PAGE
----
Imagine waking up to an Atlanta that has lost all connection to the LGBTQ community — an Atlanta where even notable centers of queer activity such as Ansley and 10th and Piedmont show no visible signs of queer life. Unfortunately, I am here to inform you all that we may very well be on that course. And for a community group, where this queer “sense of place” dually refers to our “sense of belonging” within a particular area, it is possible Atlanta’s LGBTQ community is in for a rude awakening.
The Atlanta we enjoy today is the creation of queer community members that persevered through an era of discrimination. This discrimination played an important role in the development of explicitly LGBTQ-friendly neighborhoods, but also led to a lack of resources within the community itself. This is a problem we now face.
Nationally, the “American Dream” has begun shifting from the suburbs back to city centers where the queer community owns very little of the land on which its establishments are located. As a result, we are seeing LGBTQ spaces priced out due to the very location where they exist. As a general example of this, let’s consider San Francisco’s iconic bar, The Stud. It’s the first worker-owned cooperative nightlife venue in the United States. After new owners inherited the property, development potential encouraged the property owners to nearly triple rent for The Stud in 2016 from $3,800 to $9,500. In efforts to remain in place, the local queer landmark successfully became a San Francisco Legacy Business. However, the designation did not mitigate the development pressures threatening the business. Known across the United States as a symbol of queer perseverance in a gentrifying city, The Stud shut its doors in the spring of 2020. Similar things are happening in urban communities across the country.
We must not believe we are immune to this trend. Demand for intown property in Atlanta has reached all-time highs, just like other cities across the U.S. At the same time, LGBTQ commercial districts have significantly weakened, and an astonishing number of queer institutions like Backstreet and Loretta’s have simply been leveled for new apartment buildings in Midtown in which many of us may reside today. Similarly, Cheshire Bridge Road — a historically prominent LGBTQ+ commercial corridor — fell victim to years of rezoning battles that ultimately led to significant up-zoning with little effort to retain queer businesses. And still, a large majority of what remains to serve the LGBTQ community sits atop parcels of land owned by individuals outside our community — the most striking being the swath of land along the BeltLine known as Ansley Mall and Ansley Square.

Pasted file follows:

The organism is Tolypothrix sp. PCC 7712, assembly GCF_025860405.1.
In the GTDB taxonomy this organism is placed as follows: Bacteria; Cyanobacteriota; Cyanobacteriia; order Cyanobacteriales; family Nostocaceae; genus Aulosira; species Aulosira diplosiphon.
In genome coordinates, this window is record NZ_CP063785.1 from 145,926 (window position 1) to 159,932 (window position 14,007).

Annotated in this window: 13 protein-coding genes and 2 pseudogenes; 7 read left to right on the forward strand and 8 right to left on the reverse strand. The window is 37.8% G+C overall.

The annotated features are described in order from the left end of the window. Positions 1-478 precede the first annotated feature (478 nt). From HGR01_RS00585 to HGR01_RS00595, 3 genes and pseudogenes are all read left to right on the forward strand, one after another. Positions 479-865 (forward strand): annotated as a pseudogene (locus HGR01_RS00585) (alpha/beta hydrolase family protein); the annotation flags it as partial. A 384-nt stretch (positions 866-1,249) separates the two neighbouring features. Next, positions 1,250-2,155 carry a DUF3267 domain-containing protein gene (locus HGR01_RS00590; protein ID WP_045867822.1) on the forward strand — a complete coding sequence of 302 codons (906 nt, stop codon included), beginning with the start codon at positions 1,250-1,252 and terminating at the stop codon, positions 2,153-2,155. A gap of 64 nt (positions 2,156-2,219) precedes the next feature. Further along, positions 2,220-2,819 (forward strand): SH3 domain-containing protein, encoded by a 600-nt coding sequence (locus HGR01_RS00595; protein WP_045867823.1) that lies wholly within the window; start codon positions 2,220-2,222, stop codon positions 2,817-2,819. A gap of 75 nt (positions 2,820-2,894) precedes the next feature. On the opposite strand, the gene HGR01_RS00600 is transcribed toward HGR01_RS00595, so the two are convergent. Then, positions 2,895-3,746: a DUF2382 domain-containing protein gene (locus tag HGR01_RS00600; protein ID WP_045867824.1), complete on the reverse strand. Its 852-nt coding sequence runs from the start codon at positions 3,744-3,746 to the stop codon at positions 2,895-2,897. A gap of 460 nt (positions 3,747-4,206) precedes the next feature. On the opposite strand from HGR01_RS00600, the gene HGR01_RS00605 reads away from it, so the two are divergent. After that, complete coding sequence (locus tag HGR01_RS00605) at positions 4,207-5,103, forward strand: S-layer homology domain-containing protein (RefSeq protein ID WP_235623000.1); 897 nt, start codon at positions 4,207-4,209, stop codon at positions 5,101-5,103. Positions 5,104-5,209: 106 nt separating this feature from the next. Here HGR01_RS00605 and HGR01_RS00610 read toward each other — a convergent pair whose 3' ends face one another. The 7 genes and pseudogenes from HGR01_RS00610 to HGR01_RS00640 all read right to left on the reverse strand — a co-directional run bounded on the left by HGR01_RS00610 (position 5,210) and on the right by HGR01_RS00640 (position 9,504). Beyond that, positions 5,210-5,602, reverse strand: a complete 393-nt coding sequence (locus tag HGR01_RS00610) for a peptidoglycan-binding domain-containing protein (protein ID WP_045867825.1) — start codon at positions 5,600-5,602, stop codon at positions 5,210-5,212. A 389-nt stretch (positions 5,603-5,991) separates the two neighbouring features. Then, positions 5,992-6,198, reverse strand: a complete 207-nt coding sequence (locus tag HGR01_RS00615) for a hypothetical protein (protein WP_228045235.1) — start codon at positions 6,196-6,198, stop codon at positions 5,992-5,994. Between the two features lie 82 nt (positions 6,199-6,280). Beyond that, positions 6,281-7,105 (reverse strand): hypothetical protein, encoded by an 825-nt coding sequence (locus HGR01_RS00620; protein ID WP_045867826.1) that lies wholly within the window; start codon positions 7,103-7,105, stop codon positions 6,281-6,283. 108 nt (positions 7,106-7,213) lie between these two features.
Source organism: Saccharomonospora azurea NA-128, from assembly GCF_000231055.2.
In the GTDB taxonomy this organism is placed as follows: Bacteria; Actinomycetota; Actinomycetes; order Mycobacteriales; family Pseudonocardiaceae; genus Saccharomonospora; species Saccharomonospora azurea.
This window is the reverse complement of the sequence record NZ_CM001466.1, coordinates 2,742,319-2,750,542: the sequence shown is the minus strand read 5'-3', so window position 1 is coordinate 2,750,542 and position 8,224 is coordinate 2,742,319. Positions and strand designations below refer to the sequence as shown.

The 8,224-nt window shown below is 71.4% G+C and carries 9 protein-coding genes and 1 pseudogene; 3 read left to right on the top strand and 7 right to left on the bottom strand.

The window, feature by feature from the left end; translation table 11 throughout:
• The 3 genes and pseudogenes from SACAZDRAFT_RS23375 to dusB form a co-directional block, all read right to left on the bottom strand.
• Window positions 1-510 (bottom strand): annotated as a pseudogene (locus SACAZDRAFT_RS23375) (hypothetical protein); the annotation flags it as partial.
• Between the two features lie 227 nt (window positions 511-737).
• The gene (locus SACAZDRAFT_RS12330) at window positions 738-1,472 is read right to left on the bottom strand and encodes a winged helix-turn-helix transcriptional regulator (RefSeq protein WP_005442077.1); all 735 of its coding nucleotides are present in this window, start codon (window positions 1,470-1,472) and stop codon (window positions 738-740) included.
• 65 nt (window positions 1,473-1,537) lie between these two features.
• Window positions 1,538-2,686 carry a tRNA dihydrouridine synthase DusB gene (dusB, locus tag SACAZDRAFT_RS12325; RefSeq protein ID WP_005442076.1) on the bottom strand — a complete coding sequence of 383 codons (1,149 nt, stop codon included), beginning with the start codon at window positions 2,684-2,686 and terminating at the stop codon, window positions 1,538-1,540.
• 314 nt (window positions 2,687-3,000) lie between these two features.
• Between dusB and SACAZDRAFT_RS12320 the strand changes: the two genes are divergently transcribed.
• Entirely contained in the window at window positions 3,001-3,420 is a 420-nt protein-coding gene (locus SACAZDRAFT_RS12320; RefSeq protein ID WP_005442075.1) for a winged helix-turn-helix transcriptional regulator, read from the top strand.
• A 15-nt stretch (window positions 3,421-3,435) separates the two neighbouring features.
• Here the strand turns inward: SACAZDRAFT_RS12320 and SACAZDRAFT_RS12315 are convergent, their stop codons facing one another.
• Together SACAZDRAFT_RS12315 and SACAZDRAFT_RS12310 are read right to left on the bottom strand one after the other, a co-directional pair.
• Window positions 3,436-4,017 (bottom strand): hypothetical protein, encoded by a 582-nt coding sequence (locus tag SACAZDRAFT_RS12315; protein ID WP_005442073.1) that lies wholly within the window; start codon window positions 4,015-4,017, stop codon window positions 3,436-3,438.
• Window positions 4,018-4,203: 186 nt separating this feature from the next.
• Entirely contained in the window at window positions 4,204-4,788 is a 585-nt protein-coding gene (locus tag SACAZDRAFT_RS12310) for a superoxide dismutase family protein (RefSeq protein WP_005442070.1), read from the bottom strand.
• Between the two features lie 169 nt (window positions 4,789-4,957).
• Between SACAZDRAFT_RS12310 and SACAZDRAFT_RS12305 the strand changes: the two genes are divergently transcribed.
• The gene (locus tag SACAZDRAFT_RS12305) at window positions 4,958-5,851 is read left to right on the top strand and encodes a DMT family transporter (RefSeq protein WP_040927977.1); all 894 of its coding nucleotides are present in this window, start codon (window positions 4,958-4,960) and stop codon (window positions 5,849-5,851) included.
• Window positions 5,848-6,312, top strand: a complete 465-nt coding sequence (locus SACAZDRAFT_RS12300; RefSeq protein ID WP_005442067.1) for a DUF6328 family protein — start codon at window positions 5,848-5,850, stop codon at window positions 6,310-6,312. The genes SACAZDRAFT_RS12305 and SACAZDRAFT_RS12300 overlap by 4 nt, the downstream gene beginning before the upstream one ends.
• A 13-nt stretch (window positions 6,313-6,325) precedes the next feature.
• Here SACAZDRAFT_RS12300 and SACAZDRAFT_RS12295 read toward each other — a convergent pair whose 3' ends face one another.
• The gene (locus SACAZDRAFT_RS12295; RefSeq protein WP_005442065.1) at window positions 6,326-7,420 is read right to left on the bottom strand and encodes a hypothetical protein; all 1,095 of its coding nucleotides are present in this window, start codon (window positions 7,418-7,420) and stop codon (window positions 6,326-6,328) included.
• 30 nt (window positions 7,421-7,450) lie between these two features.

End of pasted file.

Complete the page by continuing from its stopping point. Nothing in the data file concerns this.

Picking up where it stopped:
Mitigating these impacts and preserving our “sense of place” in Atlanta is doable. Already, the Atlanta Rainbow Crosswalk, as small as this queer infrastructure project may be, has significantly uplifted the LGBTQ identity of Midtown and provided the community with a visible anchor within the urban landscape. This effort, like parklets and plazas created adjacent to queer establishments such as Eagle San Francisco, helps maintain a sense of queer pride and belonging as we grow.
A more traditional tool that can be used to enhance community resilience is historic preservation designations. As an example, a partnered effort led by Historic Atlanta was successful in documenting the building best known for housing the Atlanta Eagle. After providing the City of Atlanta with materials to legally protect the structure from demolition and eliminate development pressures, the city made the right call to initiate the process. Sadly, eight months of inaction by the city, during which the property owner neglected the building (forcing the Atlanta Eagle to close its money-making dancefloor while dealing with a pandemic) set up a lose-lose scenario for all. In the end, what is important is that the building is protected from demolition. The will was there; next time, we need only to work more swiftly.
As we accept the situation at hand, it’s time to continue to use old tools to our advantage and explore what new ones may be on the table if we want to retain the queer community in Atlanta. I know Historic Atlanta will be doing its part to save historic LGBTQ landmarks, but as a community, we must work with city leaders to push more aggressively to create the Atlanta we want to live in. We need to take ownership of our own spaces and ensure our community is no longer ignored in the planning process.
If we plan nothing, we will have nothing.
Charlie Paine is the co-founder of Historic Atlanta, an organization supporting and advocating for the thoughtful reuse of Atlanta’s historic resources. Paine is Chair of the organization’s LGBTQ Historic Preservation Advisory Committee.